weather icon Partly Cloudy

Editors are like ogres

Just call me Shrek.

Not that I’m an ogre, green and suddenly moved to a swamp. Rather, I’m more like Shrek, full of layers that need to be unpeeled to discover the true me.

This layering seems to be the case literally lately since the weather is forcing me to dress for varying temperatures in a single day. I can start with a short-sleeve shirt, add a long-sleeved overshirt or sweatshirt and then top that with a lightweight jacket or sweater, followed by a heavy coat accompanied by a scarf, hat, gloves and fur-lined boots. (Can you tell I get cold pretty easily?)

And I will admit there were a few days in the past month or so when I was as grumpy and angry as an ogre. Fortunately, my husband is a patient man (most of the time) and knew just what to do to turn my frown upside down. A good movie and a cup of hot chocolate — doused with vodka for good measure. This also is an ideal way to deal with the colder winter temperatures.

But actually, my affinity with Shrek is more about my personality, and how my work has affected it.

It’s an affliction I have know about for awhile, but it wasn’t until I saw the animated movie a few years ago that I was able to truly understand this phenomena and how people react to it.

In the movie, Shrek explains to Donkey that he/ogres are like onions. Donkey replies saying that ogres stink and make people cry.

There is some truth to that. As a newspaper editor, while I don’t smell bad, there are often issues I have to deal with that do stink, and how we write about them can make people cry. Even me.

And there are sometimes days when frustrations are so high (deadlines will do that to you) that I leave the office in tears.

But it’s Shrek’s response that really rings true. It’s all about the onion’s layers.

Onions have tough exteriors. So do newspaper reporters and editors. We have to. We have to remain stoic to deal with the tragedies and controversies we write about. Those tough outsides are necessary to protect the soft inner layers.

Though onion skins can sometimes become brittle and break, it usually takes work to get to the inside.

For me, that work comes only with time.

First meetings are generally the roughest. My no-nonsense, focused approach to work have left people with the impression that I don’t care or that I’m mean and unapproachable. None of that is true. I just have a job to do and must get it done. That comes first.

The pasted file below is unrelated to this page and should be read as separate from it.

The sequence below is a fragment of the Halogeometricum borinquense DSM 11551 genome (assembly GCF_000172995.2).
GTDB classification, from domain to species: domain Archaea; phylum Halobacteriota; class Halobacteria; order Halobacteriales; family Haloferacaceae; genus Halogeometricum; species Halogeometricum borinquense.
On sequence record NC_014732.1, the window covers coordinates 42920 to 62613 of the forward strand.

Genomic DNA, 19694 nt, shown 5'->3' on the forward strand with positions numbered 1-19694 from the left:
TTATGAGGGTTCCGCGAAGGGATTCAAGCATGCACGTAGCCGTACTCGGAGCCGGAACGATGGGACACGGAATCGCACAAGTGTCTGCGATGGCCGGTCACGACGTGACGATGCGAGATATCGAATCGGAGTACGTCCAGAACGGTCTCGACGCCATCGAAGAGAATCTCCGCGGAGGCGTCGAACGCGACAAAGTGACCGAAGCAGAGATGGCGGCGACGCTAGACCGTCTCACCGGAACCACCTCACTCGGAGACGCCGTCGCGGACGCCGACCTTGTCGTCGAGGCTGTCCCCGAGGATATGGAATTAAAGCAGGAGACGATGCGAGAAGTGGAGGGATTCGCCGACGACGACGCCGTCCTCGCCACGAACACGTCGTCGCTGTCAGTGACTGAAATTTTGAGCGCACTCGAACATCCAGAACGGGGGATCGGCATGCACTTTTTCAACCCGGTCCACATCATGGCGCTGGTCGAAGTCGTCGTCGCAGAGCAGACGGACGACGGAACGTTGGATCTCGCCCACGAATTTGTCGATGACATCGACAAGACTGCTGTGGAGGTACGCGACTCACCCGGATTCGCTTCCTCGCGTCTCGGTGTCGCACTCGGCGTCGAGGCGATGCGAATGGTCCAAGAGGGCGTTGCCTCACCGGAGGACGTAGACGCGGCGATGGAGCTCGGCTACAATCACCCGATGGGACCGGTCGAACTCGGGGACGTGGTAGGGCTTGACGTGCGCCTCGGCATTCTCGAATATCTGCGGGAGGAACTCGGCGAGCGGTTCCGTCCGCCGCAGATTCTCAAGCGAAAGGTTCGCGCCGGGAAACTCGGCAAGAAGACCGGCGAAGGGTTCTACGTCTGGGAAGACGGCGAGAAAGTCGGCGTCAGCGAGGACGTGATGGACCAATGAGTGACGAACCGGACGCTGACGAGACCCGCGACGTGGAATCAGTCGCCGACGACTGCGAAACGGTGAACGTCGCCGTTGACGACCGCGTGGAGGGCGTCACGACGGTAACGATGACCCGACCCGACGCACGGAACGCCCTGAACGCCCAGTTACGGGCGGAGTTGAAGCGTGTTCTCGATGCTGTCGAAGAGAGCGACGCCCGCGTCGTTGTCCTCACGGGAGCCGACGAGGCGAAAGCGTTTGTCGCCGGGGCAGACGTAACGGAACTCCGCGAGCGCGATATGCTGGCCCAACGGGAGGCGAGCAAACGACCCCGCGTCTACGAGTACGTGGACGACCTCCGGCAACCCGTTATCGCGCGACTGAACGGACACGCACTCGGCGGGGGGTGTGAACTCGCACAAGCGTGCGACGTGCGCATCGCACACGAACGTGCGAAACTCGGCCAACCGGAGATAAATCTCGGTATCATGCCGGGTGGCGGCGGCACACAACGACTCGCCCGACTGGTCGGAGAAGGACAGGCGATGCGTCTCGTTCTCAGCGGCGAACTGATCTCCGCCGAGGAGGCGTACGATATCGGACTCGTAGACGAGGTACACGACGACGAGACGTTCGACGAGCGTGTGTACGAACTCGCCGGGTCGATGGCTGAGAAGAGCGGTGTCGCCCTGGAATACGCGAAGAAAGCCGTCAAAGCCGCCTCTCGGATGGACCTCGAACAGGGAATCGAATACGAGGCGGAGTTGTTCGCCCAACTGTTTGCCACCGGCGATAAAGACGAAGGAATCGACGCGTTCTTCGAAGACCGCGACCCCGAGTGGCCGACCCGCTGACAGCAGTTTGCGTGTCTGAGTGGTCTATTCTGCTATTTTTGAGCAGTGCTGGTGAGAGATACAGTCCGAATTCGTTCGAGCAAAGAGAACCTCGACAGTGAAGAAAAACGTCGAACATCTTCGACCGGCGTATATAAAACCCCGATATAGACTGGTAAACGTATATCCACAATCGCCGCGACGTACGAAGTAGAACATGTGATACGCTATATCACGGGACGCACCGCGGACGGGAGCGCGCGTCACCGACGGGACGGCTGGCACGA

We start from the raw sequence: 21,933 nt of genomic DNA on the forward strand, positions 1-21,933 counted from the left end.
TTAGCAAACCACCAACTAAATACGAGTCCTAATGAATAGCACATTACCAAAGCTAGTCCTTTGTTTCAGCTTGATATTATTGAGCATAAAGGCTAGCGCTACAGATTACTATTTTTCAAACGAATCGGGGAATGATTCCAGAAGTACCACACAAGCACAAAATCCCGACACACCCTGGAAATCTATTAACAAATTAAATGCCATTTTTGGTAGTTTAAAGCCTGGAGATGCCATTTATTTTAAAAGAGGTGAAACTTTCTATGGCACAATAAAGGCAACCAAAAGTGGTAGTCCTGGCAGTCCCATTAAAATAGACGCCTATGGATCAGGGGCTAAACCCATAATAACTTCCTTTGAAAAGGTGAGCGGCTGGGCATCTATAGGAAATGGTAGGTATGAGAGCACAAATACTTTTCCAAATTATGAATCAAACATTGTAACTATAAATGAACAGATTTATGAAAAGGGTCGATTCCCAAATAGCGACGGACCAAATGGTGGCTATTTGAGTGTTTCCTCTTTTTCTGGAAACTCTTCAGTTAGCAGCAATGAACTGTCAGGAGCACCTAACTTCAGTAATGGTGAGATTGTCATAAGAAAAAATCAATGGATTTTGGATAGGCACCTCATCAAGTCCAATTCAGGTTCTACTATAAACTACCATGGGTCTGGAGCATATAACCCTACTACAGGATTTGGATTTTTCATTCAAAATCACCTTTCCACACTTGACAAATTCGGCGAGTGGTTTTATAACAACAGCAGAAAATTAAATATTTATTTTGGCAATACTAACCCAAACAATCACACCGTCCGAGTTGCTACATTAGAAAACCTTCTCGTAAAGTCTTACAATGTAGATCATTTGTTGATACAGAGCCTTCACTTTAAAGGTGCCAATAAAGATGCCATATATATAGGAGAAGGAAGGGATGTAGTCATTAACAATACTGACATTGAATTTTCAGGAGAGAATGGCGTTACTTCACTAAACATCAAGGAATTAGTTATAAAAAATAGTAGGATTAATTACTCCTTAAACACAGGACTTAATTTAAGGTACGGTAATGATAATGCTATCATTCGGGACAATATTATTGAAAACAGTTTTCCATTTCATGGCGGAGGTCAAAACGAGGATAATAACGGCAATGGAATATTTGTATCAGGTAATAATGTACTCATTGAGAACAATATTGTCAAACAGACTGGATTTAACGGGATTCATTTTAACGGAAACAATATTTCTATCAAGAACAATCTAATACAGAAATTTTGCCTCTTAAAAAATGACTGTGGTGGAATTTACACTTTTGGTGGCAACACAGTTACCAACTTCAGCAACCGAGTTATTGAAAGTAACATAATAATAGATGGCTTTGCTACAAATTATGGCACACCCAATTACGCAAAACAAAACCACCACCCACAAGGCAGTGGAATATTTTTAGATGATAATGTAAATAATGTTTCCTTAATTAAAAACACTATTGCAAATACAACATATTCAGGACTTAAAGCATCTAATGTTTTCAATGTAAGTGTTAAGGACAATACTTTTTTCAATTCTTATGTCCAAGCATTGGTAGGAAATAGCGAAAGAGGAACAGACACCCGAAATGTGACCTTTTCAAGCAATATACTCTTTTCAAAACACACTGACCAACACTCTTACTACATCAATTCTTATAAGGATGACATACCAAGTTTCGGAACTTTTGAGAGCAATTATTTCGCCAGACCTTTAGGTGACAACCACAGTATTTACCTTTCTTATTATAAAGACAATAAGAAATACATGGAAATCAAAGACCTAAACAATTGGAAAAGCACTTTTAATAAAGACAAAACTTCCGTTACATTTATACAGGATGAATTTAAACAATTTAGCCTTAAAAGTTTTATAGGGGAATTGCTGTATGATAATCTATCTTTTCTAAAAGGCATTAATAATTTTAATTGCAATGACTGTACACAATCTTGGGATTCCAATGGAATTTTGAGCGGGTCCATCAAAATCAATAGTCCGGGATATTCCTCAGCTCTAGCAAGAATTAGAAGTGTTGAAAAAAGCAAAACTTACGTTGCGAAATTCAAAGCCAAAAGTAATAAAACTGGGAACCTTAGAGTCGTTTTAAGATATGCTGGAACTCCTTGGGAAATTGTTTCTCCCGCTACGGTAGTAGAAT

That tough exterior also helps me deflect the animosity and criticism that comes with sitting at this desk. There hasn’t been a week in my time as editor that I haven’t received at least one comment about how poorly a job we are doing in covering news in the community or that someone didn’t dislike the way we presented an issue.

Yet, if you take the time to chat with me, listen to the various sides to each story, peel away the layers, that you begin to see the softer side and how being part of the community has touched my heart. That’s when the smiles replace the frowns, laughter replaces the growls and tears dry up and vanish.

It’s not always an easy task, but then again neither is slicing your way through an onion.

Maybe I should be more like Donkey’s other layered comparisons: cake and parfaits. They are generally sweeter, more well-liked and much easier to swallow.

Either way, there is no doubt that Shrek will be my alter ego for a long time to come.

Hali Bernstein Saylor is editor of the Boulder City Review. She can be reached at hsaylor@bouldercityreview.com or at 702-586-9523. Follow @HalisComment on Twitter.

Don't miss the big stories. Like us on Facebook.
No parade passes us by

The start of a new year is always a big deal for me. But it’s not the fireworks or parties that I look forward to as one year melds into another.

Change marks past year

As I look back at the past 361 days, there is one thing throughout 2017 that has been constant: change.

‘Twas the baking before Christmas

Last year, many readers commented how much they enjoyed my column about holiday baking and requested that I make this an annual tradition. With apologies to Clement Clarke Moore, here it is:

Feminism dominates 2017

Earlier this week, Merriam-Webster, a leading authority on language, declared “feminism” as 2017’s word of the year.

Santa’s arrival heralds magical time

I have come to the conclusion that there truly is something magical about Santa’s red suit. It can turn back time.

Sample sights, sounds, tastes of holidays

Now that you have enjoyed your Thanksgiving dinner, shopped all the Black Friday, Small Business Saturday and Cyber Monday sales, and polished off the leftovers, it’s time to let the holiday celebration begin in earnest.

Reasons to be thankful plentiful

Since our paper comes out each Thursday and Thanksgiving falls on the fourth Thursday of the month, it seems natural to take this opportunity to give thanks for all the blessings that have come my way — and the way of this staff — over the past 365 days.

Time too precious to squander

It’s been said that time and tide wait for no man.

Time brings steps in right direction

It’s been said that time flies when you’re having fun. I’ve also heard that time passes much more quickly the older you get.